In the United States, law is historically one of the least diverse professions. Despite “The 2020 Diversity Scorecard” demonstrating some minimal progress in narrowing the equity gap, the legal community remains painfully segregated. In 2020, the American Bar Association (ABA) recorded over 1.3 million active attorneys practicing in the United States. Of those 1.3 million, the ABA reports 86% identify as non-Hispanic white (white). According to this same report, only 5% of practicing attorneys identify as Black. The Black community represents less than only 8% of law students.Comparing these statistics to the roughly 60% of the general U.S. population identifying as white and the approximately 13% of the general U.S. population identifying as Black demonstrates the legal community’s stark inequity in racial representation.
Compared to their white counterparts, Black, Indigenous, and people of color are disparately impacted by the criminal justice system, from pretrial to sentencing. People who identify as part of the Black community are alarmingly underrepresented within the legal community, yet they are grossly overrepresented as casualties of the criminal justice system. A major contributor to this disparity is the lack of diverse perspectives amongst the people who make the decisions to jail, prosecute, and sentence. This perpetuates the racial power imbalance on prominent display in our legal system.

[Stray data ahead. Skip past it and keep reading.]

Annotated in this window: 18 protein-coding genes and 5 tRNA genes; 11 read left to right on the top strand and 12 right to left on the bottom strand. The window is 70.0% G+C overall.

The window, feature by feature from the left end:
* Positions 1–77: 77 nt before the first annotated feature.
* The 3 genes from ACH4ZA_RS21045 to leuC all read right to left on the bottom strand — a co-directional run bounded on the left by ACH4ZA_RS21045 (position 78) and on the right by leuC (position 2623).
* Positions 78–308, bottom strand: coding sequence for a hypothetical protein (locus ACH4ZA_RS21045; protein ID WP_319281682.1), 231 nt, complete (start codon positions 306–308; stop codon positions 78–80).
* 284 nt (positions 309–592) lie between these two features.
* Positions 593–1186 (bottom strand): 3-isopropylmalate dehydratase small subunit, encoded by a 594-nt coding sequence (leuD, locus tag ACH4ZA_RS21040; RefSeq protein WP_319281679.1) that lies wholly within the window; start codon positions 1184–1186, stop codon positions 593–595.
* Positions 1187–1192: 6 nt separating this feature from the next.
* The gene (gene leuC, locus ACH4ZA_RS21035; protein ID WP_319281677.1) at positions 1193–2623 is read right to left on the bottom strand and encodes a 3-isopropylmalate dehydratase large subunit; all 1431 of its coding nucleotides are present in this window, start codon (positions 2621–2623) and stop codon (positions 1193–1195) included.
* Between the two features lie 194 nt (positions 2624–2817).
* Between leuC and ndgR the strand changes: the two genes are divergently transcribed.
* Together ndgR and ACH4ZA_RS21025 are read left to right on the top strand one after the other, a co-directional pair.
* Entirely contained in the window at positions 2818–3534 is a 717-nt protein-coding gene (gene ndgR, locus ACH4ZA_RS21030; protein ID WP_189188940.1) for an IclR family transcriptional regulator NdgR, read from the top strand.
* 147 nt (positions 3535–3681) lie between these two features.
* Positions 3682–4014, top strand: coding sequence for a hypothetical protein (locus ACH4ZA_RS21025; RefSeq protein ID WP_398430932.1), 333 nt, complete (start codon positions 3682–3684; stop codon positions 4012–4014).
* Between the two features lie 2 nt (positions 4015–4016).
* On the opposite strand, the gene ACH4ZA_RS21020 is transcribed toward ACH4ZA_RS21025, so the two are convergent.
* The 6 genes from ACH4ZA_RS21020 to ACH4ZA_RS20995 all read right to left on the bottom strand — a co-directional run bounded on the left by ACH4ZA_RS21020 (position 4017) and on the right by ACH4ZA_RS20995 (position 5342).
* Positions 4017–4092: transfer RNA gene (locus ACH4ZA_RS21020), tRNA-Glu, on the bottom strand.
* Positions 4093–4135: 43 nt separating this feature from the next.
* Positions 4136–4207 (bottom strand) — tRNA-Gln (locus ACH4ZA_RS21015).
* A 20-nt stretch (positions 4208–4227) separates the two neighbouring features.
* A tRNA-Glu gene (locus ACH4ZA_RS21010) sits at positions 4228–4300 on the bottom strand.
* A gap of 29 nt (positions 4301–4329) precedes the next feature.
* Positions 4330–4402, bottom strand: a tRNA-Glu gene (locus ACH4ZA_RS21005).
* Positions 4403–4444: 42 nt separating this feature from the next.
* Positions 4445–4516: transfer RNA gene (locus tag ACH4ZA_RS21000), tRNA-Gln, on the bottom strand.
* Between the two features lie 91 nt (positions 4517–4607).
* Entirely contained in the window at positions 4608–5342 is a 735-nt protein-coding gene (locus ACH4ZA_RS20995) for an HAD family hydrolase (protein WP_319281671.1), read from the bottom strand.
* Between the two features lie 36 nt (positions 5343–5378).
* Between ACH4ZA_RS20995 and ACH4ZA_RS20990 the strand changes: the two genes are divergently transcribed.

Bruce Brown, former National Black Prosecutors Association president, offered a fix to the legal system’s inequities: erasing the vast gap between representation in the legal community. More Black people “in the room making decisions, challenging decisions” forces people who do not identify as Black to consider the motives behind the disparate results of the legal system. As Brown suggests, without first questioning these motives we cannot ensure our system is working “efficiently and fairly for everyone involved.”
Though we can and should readily admit the legal profession will benefit from increased Black representation, this is not a simple fix. Everything from the law school environment to the language and culture of the law intentionally excludes non white, non cisgender male perspectives. Dr. Tsedale M. Melaku, a sociologist and research fellow at CUNY, authored “You Don’t Look Like a Lawyer: Black Women and Systemic Gendered Racism” in response to the image most people have of a lawyer: white, male, able-bodied. This image, while reinforced by society’s inherent biases surrounding race and professionalism, is also based in the realities of the legal profession’s racial disparities. This gap in representation is the result of barriers that prevent diverse perspectives and voices from joining the legal profession. Law school application processes, experiences, and postgraduate licensing add additional barriers to the systemic burdens already imposed on the Black community.